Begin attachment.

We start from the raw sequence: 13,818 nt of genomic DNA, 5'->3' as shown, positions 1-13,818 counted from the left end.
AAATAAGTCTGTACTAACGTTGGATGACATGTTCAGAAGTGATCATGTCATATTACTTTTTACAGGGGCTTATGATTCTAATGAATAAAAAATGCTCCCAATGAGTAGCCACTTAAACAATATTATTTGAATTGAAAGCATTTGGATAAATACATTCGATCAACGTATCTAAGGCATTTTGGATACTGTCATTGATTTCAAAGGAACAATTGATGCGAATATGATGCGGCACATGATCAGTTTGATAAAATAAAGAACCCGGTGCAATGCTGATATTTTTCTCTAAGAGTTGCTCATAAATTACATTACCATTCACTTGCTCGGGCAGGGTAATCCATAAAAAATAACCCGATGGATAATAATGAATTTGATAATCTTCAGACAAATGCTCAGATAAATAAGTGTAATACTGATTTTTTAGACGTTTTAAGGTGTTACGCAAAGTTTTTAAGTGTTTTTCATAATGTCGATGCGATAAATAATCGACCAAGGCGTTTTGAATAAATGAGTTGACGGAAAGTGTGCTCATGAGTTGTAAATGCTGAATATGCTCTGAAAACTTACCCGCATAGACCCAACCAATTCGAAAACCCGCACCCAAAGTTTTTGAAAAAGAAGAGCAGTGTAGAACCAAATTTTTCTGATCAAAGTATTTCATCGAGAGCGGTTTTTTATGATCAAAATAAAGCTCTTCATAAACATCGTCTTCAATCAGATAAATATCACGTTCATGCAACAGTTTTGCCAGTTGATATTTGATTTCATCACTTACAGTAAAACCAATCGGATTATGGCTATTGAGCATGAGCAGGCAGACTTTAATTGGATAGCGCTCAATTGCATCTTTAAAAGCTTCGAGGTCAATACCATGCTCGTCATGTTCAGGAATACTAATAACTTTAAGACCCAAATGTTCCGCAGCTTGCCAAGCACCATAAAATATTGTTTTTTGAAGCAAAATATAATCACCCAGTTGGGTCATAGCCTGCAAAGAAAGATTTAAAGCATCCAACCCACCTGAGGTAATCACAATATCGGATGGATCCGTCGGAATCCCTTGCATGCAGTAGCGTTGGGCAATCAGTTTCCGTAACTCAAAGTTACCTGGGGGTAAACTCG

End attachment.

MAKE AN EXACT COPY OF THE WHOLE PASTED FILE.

We start from the raw sequence: 13,818 nt of genomic DNA, 5'->3' as shown, positions 1-13,818 counted from the left end.
AAATAAGTCTGTACTAACGTTGGATGACATGTTCAGAAGTGATCATGTCATATTACTTTTTACAGGGGCTTATGATTCTAATGAATAAAAAATGCTCCCAATGAGTAGCCACTTAAACAATATTATTTGAATTGAAAGCATTTGGATAAATACATTCGATCAACGTATCTAAGGCATTTTGGATACTGTCATTGATTTCAAAGGAACAATTGATGCGAATATGATGCGGCACATGATCAGTTTGATAAAATAAAGAACCCGGTGCAATGCTGATATTTTTCTCTAAGAGTTGCTCATAAATTACATTACCATTCACTTGCTCGGGCAGGGTAATCCATAAAAAATAACCCGATGGATAATAATGAATTTGATAATCTTCAGACAAATGCTCAGATAAATAAGTGTAATACTGATTTTTTAGACGTTTTAAGGTGTTACGCAAAGTTTTTAAGTGTTTTTCATAATGTCGATGCGATAAATAATCGACCAAGGCGTTTTGAATAAATGAGTTGACGGAAAGTGTGCTCATGAGTTGTAAATGCTGAATATGCTCTGAAAACTTACCCGCATAGACCCAACCAATTCGAAAACCCGCACCCAAAGTTTTTGAAAAAGAAGAGCAGTGTAGAACCAAATTTTTCTGATCAAAGTATTTCATCGAGAGCGGTTTTTTATGATCAAAATAAAGCTCTTCATAAACATCGTCTTCAATCAGATAAATATCACGTTCATGCAACAGTTTTGCCAGTTGATATTTGATTTCATCACTTACAGTAAAACCAATCGGATTATGGCTATTGAGCATGAGCAGGCAGACTTTAATTGGATAGCGCTCAATTGCATCTTTAAAAGCTTCGAGGTCAATACCATGCTCGTCATGTTCAGGAATACTAATAACTTTAAGACCCAAATGTTCCGCAGCTTGCCAAGCACCATAAAATATTGTTTTTTGAAGCAAAATATAATCACCCAGTTGGGTCATAGCCTGCAAAGAAAGATTTAAAGCATCCAACCCACCTGAGGTAATCACAATATCGGATGGATCCGTCGGAATCCCTTGCATGCAGTAGCGTTGGGCAATCAGTTTCCGTAACTCAAAGTTACCTGGGGGTAAACTCG